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My male colleague don’t do much of the "office housework" 

 

Saying No to office houre work

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Published by
Jan Hills
February 26, 2020

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A client was venting about her week “I’ve has just finished the online grocery shopping (her partner didn’t manage to do it – again). I feel like I spend most of my working day looking after other people: training the graduate entrants, hand-holding clients, finessing the final arrangements for a day conference. And then I end up doing most of the home-keeping as well. My male colleague don’t do much of the “office housework” 

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Back in 1977 Harvard professor Rosabeth Moss Kanter observed that women do most of what she termed the “office housework”: administrative tasks that help the business run smoothly but aren’t part of their job role; things like taking notes, serving on committees and planning meetings, coaching and mentoring juniors.

Everyone loves the “office housekeeper” who tends to the smooth running of the organisation. But while they are doing these activities women are using up their time and energy and missing out on more powerful opportunities. The person working late in the office to catch up after coaching a newbie hardly ever gets noticed. Or rewarded. Or promoted. This isn’t a skill set that will enhance your performance evaluation. (In fact, there are several studies that suggest it can harm you, especially if women call a halt to the work overload it causes.)

Yes, the housekeepers are women

Examining the growth of collaborative work in business, researchers from the University of Pennsylvania Wharton School established that up to 35% of this work is typically done by 3% to 5% of employees who, not surprisingly, often become overloaded and experience burn-out. And who are these super-collaborators? Yes, they’re women. Women end up with the “lion’s share” of collaborative work, according to Adam Grant, Reb Rebele and Rob Cross, and they’re less likely to get credit for helping their colleagues than their male peers.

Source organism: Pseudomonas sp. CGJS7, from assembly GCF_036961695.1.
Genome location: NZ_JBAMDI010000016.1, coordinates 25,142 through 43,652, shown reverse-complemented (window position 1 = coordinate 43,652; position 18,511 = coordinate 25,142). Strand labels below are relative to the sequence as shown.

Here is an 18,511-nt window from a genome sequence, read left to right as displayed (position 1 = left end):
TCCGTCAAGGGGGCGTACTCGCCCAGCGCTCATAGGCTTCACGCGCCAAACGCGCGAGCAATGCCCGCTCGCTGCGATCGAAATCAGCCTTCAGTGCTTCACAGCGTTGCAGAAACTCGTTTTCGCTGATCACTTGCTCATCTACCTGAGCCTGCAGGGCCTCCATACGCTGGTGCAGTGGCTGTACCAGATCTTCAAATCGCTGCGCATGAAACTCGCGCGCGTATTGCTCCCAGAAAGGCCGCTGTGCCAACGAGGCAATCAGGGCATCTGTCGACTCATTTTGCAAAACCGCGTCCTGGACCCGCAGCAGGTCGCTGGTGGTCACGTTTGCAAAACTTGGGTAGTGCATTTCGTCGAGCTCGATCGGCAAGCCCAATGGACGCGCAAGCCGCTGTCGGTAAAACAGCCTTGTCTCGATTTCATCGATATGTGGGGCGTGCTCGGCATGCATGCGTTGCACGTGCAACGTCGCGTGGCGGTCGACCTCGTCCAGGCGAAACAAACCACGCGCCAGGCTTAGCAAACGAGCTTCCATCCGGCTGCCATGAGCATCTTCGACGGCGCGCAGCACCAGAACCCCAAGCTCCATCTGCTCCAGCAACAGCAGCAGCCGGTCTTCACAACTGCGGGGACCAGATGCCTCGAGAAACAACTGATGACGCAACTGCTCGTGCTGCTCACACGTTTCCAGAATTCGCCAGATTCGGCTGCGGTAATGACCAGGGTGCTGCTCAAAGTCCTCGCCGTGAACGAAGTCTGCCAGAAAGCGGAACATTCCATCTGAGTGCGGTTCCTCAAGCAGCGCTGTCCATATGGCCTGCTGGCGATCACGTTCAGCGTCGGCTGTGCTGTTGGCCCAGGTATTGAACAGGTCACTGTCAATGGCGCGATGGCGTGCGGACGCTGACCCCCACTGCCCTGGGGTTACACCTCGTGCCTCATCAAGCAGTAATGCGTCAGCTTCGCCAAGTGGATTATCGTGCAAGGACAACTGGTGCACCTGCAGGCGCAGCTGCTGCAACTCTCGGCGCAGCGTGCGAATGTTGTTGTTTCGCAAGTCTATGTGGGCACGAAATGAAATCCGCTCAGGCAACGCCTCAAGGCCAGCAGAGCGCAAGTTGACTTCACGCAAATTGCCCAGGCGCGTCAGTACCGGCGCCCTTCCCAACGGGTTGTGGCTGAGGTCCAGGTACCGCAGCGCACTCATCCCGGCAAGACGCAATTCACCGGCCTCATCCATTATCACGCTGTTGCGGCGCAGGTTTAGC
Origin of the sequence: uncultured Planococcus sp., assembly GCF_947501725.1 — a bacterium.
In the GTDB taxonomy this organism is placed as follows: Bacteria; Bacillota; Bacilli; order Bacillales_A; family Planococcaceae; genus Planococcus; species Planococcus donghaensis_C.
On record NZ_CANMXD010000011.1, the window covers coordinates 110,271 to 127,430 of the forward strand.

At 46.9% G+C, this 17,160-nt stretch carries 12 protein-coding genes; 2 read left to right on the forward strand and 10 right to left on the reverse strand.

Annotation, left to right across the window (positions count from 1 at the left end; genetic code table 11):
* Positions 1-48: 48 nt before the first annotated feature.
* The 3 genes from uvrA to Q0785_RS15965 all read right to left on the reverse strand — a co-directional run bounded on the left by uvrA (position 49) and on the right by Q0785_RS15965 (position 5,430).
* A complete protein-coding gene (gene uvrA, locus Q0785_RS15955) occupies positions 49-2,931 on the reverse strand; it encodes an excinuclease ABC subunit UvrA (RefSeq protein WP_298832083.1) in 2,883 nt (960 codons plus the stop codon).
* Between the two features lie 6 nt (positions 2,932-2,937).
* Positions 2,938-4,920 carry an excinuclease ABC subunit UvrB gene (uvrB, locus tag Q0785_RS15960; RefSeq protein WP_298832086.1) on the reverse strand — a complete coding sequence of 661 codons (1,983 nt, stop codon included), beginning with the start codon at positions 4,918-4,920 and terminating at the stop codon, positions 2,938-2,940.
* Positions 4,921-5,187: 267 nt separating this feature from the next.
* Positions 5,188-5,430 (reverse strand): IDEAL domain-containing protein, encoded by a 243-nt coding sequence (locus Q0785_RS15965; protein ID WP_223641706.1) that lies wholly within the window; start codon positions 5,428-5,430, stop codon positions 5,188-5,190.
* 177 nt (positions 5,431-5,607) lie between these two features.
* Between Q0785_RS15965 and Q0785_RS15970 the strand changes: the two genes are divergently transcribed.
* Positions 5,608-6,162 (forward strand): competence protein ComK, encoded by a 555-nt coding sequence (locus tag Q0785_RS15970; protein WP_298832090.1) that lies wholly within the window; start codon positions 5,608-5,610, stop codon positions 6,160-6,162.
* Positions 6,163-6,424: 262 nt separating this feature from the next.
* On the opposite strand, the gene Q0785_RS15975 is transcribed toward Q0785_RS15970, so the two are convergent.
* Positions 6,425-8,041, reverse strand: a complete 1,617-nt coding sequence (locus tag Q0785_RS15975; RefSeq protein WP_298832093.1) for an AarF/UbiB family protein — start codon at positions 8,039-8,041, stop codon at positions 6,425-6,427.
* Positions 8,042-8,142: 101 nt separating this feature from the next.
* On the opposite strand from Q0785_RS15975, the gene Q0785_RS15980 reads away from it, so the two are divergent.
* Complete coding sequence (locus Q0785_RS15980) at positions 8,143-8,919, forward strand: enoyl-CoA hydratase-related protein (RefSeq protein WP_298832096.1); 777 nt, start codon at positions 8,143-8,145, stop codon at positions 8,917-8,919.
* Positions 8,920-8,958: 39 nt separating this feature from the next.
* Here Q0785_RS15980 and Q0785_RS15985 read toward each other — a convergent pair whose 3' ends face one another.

Writing in the New York Times in 2015, Sheryl Sandberg and Adam Grant point to the research that shows organisations with cultures that encourage these collaborative behaviours have better business results, including better levels of sales, profits and customer satisfaction. They also highlight that women are more likely to feel emotionally exhausted. In doing the lion’s share, it seems women often sacrifice themselves.

Women are socialised to help others, to notice what is required and to smile while they take on the little extras. In work this translates to being a team player. The assumption is that women like being supportive, and that they’re better at it.

Men are lauded, women are expected

Just as at home, when a man may be lauded just for taking the recycling out, or cooking one meal a week, so it is at work. New York University psychologist Madeline Heilman conducted a study that asked participants to rate men and women employees who did or did not stay late to help colleagues prepare for a big meeting the next day. When both agreed to stay late, the man was rated 14% more favourably than the woman. When both refused, the woman was rated 12% lower than the man, even though they had done exactly the same thing.

“Over and over, after giving identical help, a man was significantly more likely to be recommended for promotions, important projects, raises and bonuses,” says Heilman. “A woman had to help just to get the same rating as a man who didn’t help.”

Women are expected to be nurturing and helpful, while men are expected to be ambitious and results-oriented – but if he lends a hand as well he’s praised and rewarded. And when a man says he can’t help because he’s “busy” that’s understandable, but when a woman says no she isn’t a team player.

Bottom up change

One thing our female clients tell us is they find it hard to say ‘No’